The rules governing Winnipeg’s growth are rigged in favour of growth and against the city’s ability to pay its bills. The city is like a drunk who keeps ordering refills, hoping someone will be found to pay the tab. But unlike the drunk’s pals, Winnipeg’s taxpayers must pay up or face the consequences.
The neglect of the public interest is evident throughout our system of urban development. In Winnipeg – and, unfortunately, in many other North American cities – the development of new areas of the city is governed by the proposals of developers, not by the public interest. Developers have a responsibility to their shareholders to make proposals that maximize their bottom line. It’s up to the city to ensure that the proposals that are accepted are in the public interest.
A minimal definition of the public interest would be that development be phased to minimize the burden it imposes on the public purse. If we were serious about governing land use appropriately, that could mean many things, but at the least it would mean that city infrastructure and services were extended to places that produce significant tax revenues. What we have done instead is to extend infrastructure wherever a developer wants it, even if that means extending it across vast green fields, which produce minimal tax revenue. Let’s take a look at an example of what that means in practice, with help from Google Earth.
There are many undeveloped fields that are served or bypassed by city services, but produce minimal revenues to cover the costs. A particularly blatant example is Transcona West. For decades now, suburban development has been growing eastward from Winnipeg and westward from what used to be the city of Transcona. In between is Transcona West, part of which I photographed on a snowy day not long ago.
Also pictured (below) are Google Earth views of Transcona West in 2002 and 2013. It’s easy see that not much development took place in this empty space during that decade. Meanwhile, developers cherry-picked the areas that were the easiest, the most convenient, or the most profitable to develop and bypassed much of Transcona West and other areas, secure in the knowledge that the city would extend roads and other municipal services required by the new developments, regardless of cost. That includes, not only roads, sewerage and water lines, but also transit service, and much more.
Transcona West 2002
These expensive services have to be extended across lands that generate the low levels of taxation typical of farmland or unoccupied tracts, rather than the much higher taxes that come from urban development. Once occupied, new developments beyond the empty tracts require conveniently located community centres and library branches, and the same response times for fire fighters, police, and paramedics that more densely populated areas of the city enjoy. Street cleaning, snow removal, grass cutting, insect control, and everything else the city does has to serve empty parcels of land as well as full ones.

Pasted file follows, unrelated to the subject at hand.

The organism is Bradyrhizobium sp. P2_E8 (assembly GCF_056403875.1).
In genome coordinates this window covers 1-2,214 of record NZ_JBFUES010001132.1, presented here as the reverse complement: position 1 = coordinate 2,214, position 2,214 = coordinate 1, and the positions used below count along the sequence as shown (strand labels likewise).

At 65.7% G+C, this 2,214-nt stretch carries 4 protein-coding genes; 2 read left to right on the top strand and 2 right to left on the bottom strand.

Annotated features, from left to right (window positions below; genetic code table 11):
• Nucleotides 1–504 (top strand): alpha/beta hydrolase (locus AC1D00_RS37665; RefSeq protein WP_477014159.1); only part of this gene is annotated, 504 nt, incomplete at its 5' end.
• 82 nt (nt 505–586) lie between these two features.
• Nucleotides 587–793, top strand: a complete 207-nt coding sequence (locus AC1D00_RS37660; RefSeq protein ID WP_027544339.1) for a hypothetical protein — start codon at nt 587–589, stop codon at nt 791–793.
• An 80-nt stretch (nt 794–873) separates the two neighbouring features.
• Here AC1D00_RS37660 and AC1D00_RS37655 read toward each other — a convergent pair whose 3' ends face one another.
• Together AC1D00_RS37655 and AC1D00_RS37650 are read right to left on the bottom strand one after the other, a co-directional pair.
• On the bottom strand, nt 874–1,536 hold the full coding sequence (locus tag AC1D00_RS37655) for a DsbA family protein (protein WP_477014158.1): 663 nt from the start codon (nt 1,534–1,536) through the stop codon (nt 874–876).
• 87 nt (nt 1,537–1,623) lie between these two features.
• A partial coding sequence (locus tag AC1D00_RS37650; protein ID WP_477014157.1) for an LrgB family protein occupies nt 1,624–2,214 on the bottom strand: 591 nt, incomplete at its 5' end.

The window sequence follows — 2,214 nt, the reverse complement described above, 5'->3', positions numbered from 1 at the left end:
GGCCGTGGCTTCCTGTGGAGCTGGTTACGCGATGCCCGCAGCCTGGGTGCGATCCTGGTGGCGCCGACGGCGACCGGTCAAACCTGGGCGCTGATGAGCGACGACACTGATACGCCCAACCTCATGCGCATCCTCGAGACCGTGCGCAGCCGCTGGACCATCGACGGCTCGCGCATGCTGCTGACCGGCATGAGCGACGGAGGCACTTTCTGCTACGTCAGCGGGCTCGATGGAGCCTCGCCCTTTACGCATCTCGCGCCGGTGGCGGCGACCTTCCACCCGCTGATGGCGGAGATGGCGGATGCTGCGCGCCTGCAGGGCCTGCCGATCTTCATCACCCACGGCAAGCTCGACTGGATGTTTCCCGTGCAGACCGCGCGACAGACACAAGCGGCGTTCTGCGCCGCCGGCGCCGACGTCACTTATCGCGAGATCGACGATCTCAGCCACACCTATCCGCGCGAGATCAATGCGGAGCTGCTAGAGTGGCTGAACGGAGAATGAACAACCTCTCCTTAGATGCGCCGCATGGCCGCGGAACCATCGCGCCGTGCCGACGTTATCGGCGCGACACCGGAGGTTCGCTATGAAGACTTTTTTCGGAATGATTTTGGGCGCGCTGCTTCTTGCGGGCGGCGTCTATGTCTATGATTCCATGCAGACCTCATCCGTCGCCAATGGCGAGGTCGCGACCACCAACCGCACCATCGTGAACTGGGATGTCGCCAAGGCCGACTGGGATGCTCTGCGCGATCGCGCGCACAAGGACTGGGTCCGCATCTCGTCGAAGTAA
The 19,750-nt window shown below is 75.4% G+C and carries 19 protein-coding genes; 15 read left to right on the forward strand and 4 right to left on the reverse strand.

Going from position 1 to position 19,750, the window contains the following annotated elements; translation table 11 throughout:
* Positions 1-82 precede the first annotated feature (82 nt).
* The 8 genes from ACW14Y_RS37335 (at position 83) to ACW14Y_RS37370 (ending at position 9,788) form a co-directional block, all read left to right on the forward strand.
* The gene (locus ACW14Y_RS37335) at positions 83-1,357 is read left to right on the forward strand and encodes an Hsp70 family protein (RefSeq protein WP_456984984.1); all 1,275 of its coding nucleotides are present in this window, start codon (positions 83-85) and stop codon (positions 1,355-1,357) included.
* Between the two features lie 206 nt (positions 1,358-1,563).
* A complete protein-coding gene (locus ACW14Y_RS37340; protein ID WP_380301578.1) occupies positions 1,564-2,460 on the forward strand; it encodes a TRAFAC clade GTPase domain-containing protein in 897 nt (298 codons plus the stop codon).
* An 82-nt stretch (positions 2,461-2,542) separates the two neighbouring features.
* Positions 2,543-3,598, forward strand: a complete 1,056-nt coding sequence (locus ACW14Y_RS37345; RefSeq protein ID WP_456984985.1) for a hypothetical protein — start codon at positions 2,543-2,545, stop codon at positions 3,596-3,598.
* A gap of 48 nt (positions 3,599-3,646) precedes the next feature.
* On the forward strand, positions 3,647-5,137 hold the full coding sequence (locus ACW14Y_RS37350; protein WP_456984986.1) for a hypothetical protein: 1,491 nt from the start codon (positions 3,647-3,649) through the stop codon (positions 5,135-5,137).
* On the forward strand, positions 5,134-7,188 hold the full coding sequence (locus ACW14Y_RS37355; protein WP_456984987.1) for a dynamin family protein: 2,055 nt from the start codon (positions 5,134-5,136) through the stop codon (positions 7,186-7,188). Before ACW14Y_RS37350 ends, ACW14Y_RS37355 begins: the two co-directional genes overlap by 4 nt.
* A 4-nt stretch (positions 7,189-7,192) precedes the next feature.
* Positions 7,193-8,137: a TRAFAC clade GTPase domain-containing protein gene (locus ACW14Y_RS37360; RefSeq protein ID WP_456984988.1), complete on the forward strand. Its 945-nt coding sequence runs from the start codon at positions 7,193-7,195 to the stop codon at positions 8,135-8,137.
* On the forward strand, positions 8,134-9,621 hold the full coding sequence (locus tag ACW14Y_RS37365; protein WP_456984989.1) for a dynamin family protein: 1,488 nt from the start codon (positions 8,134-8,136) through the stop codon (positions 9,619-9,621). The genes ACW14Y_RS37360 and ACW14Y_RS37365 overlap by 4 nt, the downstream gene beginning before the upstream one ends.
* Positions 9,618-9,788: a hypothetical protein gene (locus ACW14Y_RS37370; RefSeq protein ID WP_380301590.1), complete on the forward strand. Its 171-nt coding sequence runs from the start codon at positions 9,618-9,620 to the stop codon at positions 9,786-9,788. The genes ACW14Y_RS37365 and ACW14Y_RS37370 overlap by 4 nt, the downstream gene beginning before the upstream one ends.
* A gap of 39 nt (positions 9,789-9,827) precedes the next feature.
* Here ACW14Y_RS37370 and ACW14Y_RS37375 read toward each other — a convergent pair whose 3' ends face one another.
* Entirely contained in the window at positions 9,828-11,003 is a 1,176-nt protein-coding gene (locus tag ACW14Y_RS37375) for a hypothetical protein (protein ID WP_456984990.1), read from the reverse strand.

An area currently preferred by cherry-picking developers is Waverley West – located west of Waverley Street/Tim Sale Drive and north of the Perimeter – which, as Google Earth shows you below, was farmland in 2002. A couple of years later, the Manitoba Homebuilders’ Association stirred up a panic about a “critical lot shortage”. At the same time, the Manitoba government was anxious to secure revenue from the development of a large tract it owned in Waverley West.
As a result the city was browbeaten into opening up Waverley West to development, making enough agricultural land available for more than 13,000 additional single-family suburban homes. In the most recent Google Earth picture of Waverley West, it is clear, despite the snow cover, that scattered development is underway, almost to the southern edge of the area, though large tracts remain undeveloped. Once again, the city is obligated to either serve or bypass further vast tracts of land with the full range of city services and facilities.
Waverley West 2002
Given how lavishly we spend on extensions of our infrastructure and services, it is small wonder that older infrastructure is liberally dotted with potholes and not infrequently punctuated with sinkholes.
Here’s a comment I often hear when I recount this sad tale: “You can’t tell developers where to develop.” My response: True, but the city can tell them where not to develop (for the time being), and it should. If Winnipeg’s pampered development community didn’t wish to accept restrictions we imposed in order to keep costs in line, there are developers in other parts of North America, who are used to operating in much more restrictive environments than ours. It would be interesting to see how our developers would fare if they were faced with serious competition.
In the land and development issues that have preoccupied Winnipeggers this summer audits unearthed some revealing and disquieting information. I have a suggestion for another audit: Let’s have a study of the number of actual and potential lots accessible to the full range of Winnipeg infrastructure and services that stand empty and produce minimal revenue. That would give us some idea of how much we are spending on services and infrastructure that serve the convenience of developers, but are not needed by the rest of us.